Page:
Young at heart take note: Biological age, which refers to the age that someone feels as opposed to the number of years they have been alive (chronological age), is gaining more credibility as a useful health measure among medical professionals.
Although various factors influence whether or not someone feels especially young or old, the majority of people start feeling old around the age of (drum roll, please) 47.
All of the participants involved in the report were over the age of 40 at the start of the analysis, and nearly four in five (77%) said that they feel younger than their chronological age. More than half (55%) even see their “younger selves” when they look in the mirror.
What does it mean to be old?
For the respondents, aging was defined by three principal markers: the inability to perform certain functions with ease, a lack of understanding of topical pop-culture references, and cosmetic decay (wrinkles, graying hair, etc.).
Sixty-one percent of respondents said that having to ask someone to read small print/squinting to be able to see small print are unmistakable signs of getting older—even if only 29% of the same group perceived being prescribed reading glasses as a definitive sign of aging.
Hearing a familiar song on the “oldies” station (43%), involuntarily grunting while getting out of a seat (37%), seeing a celebrity they’ve never heard of (33%), having trouble seeing in a dimly lit room (26%), and not being on TikTok (24%) were other factors that made participants feel older than their chronological age.
Still. 47% of the participants are uncomfortable with identifying as an older person and more than a third say they get offended if someone else calls them old.
People are so worried about being perceived as old they confessed to ignoring medical professionals if wrinkles (40%), back pain (38%), and or stiff joints (34%) are a part of the conversation.
Roughly 43% said that they assume their age-induced ailments will eventually go away on their own.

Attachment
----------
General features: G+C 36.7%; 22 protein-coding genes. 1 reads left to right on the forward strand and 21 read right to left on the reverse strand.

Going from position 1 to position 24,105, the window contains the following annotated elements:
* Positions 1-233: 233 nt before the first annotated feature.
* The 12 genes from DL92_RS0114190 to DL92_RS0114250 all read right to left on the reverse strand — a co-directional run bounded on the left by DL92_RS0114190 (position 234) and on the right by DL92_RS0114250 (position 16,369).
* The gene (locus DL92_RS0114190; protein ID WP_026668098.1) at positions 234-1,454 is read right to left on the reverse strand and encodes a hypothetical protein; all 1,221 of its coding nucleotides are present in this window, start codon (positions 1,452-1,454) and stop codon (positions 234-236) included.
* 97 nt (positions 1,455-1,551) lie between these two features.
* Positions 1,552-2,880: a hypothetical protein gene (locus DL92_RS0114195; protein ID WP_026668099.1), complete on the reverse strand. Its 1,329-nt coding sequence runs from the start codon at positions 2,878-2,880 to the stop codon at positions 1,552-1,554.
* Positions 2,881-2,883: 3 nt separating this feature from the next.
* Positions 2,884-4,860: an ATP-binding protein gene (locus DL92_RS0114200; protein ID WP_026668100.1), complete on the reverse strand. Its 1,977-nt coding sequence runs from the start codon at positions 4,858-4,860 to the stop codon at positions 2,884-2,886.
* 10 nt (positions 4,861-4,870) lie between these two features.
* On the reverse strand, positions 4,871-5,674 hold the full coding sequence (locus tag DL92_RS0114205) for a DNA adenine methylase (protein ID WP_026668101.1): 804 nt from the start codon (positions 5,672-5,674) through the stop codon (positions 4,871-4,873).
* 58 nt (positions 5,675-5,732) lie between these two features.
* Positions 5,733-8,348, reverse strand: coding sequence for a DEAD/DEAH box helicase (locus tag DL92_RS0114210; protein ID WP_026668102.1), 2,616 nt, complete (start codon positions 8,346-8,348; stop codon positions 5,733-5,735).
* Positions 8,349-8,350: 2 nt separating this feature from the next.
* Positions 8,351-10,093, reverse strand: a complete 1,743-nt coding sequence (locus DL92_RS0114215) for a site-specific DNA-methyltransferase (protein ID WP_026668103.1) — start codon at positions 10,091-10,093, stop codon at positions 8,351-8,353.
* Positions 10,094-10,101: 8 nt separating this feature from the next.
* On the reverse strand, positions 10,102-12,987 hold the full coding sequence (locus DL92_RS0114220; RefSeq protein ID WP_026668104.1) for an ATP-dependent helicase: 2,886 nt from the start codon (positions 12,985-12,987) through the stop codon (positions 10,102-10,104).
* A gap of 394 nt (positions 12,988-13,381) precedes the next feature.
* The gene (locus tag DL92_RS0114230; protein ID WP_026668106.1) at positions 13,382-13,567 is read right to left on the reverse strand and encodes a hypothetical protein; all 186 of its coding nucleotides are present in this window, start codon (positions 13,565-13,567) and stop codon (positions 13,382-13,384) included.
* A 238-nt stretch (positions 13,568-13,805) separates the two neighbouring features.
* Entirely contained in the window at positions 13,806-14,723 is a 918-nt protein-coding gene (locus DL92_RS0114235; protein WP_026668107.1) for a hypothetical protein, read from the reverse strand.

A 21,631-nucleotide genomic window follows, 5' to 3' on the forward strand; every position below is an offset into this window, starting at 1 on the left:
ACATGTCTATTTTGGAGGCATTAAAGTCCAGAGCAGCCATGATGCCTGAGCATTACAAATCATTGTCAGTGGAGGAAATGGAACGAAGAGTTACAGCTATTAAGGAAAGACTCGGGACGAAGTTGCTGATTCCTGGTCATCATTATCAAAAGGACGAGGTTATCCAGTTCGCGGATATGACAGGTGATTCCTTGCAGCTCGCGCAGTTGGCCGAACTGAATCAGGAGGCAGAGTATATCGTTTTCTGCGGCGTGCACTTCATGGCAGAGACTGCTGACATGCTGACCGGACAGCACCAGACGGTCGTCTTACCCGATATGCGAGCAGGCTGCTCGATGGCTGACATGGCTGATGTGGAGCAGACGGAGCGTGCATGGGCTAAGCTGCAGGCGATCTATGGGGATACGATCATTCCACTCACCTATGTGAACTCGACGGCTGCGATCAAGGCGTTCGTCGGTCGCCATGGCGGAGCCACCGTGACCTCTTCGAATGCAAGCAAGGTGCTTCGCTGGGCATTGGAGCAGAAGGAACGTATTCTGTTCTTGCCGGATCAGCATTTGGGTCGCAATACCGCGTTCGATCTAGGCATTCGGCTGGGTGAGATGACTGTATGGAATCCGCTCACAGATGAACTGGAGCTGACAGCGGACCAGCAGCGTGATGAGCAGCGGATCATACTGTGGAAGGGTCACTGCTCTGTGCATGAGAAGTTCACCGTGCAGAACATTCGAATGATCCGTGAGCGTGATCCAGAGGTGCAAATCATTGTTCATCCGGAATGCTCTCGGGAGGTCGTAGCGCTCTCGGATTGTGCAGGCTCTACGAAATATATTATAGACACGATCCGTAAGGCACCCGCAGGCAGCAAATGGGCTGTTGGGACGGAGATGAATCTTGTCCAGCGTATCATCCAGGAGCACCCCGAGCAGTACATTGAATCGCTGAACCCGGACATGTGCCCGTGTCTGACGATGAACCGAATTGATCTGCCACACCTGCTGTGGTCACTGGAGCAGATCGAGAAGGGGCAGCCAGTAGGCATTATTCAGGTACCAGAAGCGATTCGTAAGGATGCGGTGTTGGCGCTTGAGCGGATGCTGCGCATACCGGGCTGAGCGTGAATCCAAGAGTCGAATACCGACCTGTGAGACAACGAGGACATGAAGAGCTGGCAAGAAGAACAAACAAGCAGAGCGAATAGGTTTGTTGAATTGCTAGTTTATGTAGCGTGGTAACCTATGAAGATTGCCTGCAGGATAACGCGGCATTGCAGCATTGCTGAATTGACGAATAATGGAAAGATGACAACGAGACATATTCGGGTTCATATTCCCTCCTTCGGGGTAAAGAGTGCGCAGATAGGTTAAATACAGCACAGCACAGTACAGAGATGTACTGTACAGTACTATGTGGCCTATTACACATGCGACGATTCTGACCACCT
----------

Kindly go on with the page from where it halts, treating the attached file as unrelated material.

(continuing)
How to maintain a sense of youth
Previously conducted research has shown that reduced stress and diet — and increased amounts of sleep — can help people feel younger than their chronological age.
Dr. John Day of John Hopkins University recently outlined three ways to make the aging process as seamless as possible by slowing the shortening of telomeres. Telomeres are compound structures found at the end of our chromosomes. The more times our cells copy themselves the shorter telomeres become, causing cells to age and lose some of their functioning.
- Manage Stress: Dr. Day cited a study that determined that prolonged stress prematurely aged the telomeres of the participants involved in the report by roughly 10 years. The authors noted that meditation and mindfulness techniques may counteract this effect.
- Exercise: Data has shown that habitual exercise can dramatically slow telomere aging by reducing oxidative stress and chronic inflammation.
- Diet: The Mediterranean diet in particular has a long-established relationship with health and longevity. A recent meta-review conducted by a team of Harvard researchers concluded that a diet rich with olive oil, fruits, vegetables, nuts, and fish; minimized red meats and processed meats; and a moderate amount of cheese and wine was associated with longer telomeres among the study sample.
“The simple lifestyle decisions we make every day determine whether or not our bodies age fast or slow,” Dr. Jay concluded. “For those with “high mileage” bodies, you can quickly shave ten or more years off your biological age. By making these changes now, we can reverse our biological age and dramatically slow the overall aging process. We can start growing younger today.”